Local Directors no longer needed in Japan: Practical Issues with the Recent Rule Change

By Henry Tan & Matthew Kyle

Posted: 29th May 2015 10:22

Over the past decade Henry Tan, Representative Director of Tricor K.K., has helped companies of all industries enter the Japanese market.  Each time a company planned to set up an entity in Japan, without fail, there was a discussion about why there was a requirement to appoint a local Japanese resident, member or officer (details are explained below) (“local representative”).  With the 16 March 2015 official statement by the Japanese Ministry of Justice (“MoJ”) abolishing this requirement, the details of the discussion have changed considerably.  In the following article he will explore the history of the issue, how it was before the recent statement by the MoJ and provide personal insights into the reality of the situation.
 
The Companies Act of Japan, which came into effect on 1 May 2006 and before it, the Commercial Code of Japan put into place in 1899 states that there are four types of companies that can be incorporated under Japanese Law.  Before the Companies Act, it was the Kabushiki Kaisha (“KK”, stock company), Yugen Kaisha (“YK”, limited company) and two other less frequently used types of companies (Gomei Kaisha, Goshi Kaisha).  Now, after the establishment of the Companies Act, the YK has been removed and the Godo Kaisha (“GK”, limited liability company) has been added.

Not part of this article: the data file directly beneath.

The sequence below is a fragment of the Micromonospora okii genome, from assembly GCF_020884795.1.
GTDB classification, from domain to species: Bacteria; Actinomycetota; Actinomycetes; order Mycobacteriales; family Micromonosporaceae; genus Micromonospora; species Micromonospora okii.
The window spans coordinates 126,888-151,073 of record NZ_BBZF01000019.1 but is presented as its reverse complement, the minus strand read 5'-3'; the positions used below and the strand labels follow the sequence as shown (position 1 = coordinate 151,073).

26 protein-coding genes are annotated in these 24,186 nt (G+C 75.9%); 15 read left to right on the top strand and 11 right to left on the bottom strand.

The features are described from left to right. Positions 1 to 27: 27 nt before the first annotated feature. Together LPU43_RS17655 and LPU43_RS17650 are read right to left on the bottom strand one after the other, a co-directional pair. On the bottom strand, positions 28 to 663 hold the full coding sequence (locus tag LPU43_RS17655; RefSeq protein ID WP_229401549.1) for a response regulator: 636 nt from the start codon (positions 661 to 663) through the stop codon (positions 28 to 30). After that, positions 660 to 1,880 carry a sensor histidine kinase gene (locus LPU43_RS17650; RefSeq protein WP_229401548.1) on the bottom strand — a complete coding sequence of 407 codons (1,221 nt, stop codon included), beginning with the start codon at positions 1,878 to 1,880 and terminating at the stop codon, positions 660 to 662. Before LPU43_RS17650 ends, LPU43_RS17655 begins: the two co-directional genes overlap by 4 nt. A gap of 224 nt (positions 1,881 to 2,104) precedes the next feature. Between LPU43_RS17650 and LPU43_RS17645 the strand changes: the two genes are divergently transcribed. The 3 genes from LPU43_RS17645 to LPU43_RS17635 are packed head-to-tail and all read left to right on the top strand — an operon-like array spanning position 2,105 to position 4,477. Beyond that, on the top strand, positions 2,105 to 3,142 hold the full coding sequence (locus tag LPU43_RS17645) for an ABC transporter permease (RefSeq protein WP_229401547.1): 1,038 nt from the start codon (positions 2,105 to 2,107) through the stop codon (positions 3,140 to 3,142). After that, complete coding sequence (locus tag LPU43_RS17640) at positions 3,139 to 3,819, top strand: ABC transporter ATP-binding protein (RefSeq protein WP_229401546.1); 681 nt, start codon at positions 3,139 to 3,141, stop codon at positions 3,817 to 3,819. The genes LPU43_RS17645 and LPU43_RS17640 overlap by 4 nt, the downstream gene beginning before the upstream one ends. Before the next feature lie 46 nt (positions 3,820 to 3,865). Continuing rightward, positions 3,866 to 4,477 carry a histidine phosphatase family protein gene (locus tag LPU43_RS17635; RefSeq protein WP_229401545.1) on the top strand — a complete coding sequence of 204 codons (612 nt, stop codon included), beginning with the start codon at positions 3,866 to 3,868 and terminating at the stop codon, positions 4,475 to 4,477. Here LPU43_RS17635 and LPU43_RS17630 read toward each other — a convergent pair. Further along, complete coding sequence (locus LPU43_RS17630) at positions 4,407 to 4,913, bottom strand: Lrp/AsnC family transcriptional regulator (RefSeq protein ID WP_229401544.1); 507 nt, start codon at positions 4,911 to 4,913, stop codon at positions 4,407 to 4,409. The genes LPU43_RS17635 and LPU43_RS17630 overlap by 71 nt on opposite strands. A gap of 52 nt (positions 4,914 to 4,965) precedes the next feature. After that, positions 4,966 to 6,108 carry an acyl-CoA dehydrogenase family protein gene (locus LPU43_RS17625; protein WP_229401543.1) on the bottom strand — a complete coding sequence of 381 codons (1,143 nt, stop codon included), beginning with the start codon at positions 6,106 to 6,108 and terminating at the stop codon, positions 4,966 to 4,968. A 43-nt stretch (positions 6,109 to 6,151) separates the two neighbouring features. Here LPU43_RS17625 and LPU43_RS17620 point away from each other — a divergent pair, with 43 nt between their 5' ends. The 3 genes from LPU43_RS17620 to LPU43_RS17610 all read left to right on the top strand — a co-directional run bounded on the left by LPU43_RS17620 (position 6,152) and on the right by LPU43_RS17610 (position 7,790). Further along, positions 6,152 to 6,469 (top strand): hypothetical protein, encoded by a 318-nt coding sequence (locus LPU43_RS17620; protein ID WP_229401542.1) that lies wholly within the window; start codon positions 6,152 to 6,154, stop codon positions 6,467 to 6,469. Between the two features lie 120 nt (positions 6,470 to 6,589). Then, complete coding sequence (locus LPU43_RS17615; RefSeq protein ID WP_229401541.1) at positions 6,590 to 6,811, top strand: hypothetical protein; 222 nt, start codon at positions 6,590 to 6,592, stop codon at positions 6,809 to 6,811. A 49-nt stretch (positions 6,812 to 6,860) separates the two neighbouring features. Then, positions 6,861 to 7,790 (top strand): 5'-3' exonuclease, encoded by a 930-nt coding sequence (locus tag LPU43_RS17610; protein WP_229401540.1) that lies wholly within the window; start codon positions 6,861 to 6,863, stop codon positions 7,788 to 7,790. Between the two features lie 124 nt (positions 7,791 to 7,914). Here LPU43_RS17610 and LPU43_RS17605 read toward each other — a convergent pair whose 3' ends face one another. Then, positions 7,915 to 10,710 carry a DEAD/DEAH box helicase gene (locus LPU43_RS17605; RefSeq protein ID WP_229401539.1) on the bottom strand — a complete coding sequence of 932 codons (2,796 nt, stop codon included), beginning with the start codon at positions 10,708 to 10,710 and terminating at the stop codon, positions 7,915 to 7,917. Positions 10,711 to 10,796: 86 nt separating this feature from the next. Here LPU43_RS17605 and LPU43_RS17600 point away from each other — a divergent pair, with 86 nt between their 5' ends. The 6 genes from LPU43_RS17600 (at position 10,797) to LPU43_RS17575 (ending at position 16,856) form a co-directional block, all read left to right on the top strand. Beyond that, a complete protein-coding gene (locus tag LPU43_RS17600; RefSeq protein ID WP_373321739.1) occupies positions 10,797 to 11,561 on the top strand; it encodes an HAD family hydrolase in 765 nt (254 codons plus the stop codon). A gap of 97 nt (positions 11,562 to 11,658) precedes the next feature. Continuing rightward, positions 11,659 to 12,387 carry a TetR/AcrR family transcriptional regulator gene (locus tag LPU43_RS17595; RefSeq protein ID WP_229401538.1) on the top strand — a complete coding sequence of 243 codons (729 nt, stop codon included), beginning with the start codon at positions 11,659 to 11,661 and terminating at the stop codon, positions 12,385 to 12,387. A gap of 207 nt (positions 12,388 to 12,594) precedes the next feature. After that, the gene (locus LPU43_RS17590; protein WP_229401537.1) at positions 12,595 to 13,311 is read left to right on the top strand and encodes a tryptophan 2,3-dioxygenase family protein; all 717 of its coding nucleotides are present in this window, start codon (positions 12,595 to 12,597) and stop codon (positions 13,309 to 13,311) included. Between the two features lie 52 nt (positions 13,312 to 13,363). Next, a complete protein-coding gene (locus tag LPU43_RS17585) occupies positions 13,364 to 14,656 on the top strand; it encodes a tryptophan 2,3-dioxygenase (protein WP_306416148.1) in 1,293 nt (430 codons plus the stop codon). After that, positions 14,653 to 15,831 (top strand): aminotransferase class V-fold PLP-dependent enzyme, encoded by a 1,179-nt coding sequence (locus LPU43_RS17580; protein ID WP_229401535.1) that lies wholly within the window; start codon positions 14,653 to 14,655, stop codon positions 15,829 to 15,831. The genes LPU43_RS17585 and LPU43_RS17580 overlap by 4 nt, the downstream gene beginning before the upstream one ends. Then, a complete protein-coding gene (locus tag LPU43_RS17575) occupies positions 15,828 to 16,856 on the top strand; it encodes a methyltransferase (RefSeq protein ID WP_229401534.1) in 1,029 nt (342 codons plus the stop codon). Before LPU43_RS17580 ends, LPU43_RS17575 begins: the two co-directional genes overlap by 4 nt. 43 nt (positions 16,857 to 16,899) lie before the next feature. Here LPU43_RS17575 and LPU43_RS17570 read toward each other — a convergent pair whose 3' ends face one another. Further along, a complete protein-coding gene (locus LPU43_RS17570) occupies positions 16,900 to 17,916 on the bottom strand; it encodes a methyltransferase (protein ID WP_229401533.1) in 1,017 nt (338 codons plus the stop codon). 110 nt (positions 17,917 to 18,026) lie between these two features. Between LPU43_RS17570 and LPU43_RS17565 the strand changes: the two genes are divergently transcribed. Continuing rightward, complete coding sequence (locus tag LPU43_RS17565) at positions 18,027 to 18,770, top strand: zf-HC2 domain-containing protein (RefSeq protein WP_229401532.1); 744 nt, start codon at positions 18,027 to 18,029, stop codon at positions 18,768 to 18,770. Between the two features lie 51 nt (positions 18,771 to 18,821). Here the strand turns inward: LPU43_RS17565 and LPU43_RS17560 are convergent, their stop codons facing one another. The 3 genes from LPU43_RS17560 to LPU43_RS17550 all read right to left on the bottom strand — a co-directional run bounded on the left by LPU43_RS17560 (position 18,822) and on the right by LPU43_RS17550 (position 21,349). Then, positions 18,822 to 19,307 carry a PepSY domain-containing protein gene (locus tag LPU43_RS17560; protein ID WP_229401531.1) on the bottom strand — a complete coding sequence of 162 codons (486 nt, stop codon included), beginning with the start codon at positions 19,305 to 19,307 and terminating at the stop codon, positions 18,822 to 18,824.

Neither the Commercial Code nor the Companies Act states anywhere that the above respective four types of entities are required to appoint a local representative.  However, in 1984 and 1985 the MoJ provided a set of official statements which in summary required that at least one representative director named at the time of registration be a local resident.
 
The policy adopted by the 1984 and 1985 official statements was followed in company registration practice by all Legal Affairs Bureaus (“LAB”s) in the Japan, surviving the change from the Commercial Code to the Companies Act.
 
The MoJ and the LAB also, in company registration practice, applied the concept of this policy to the other three types of companies that were incorporated under Japanese Law.  In such types of companies each member (i.e., equity holder) (or a part of members if otherwise provided by the AoI) has representative power; and if a member with representative power is a corporate body it must appoint an individual as a representative officer (shokumu-shikkosha).  Under the policy at least one member with representative power who is an individual, or one representative officer appointed, was required to be a local resident.
 
However, since the Japanese business environment has become much more international and technology allows the people of the world to be in many places at one time it has led to an increased pressure and demand for Japanese companies to be able to incorporate under Japanese Law without a local representative.
 
In response, a Working Group for Fostering Inbound Investments organised by the Cabinet Office in December 2014 (the “Inbound Investment WG”) led government-internal discussion towards changing the policy and under “Abenomics” the MoJ accepted abolition of the requirement based on two factors: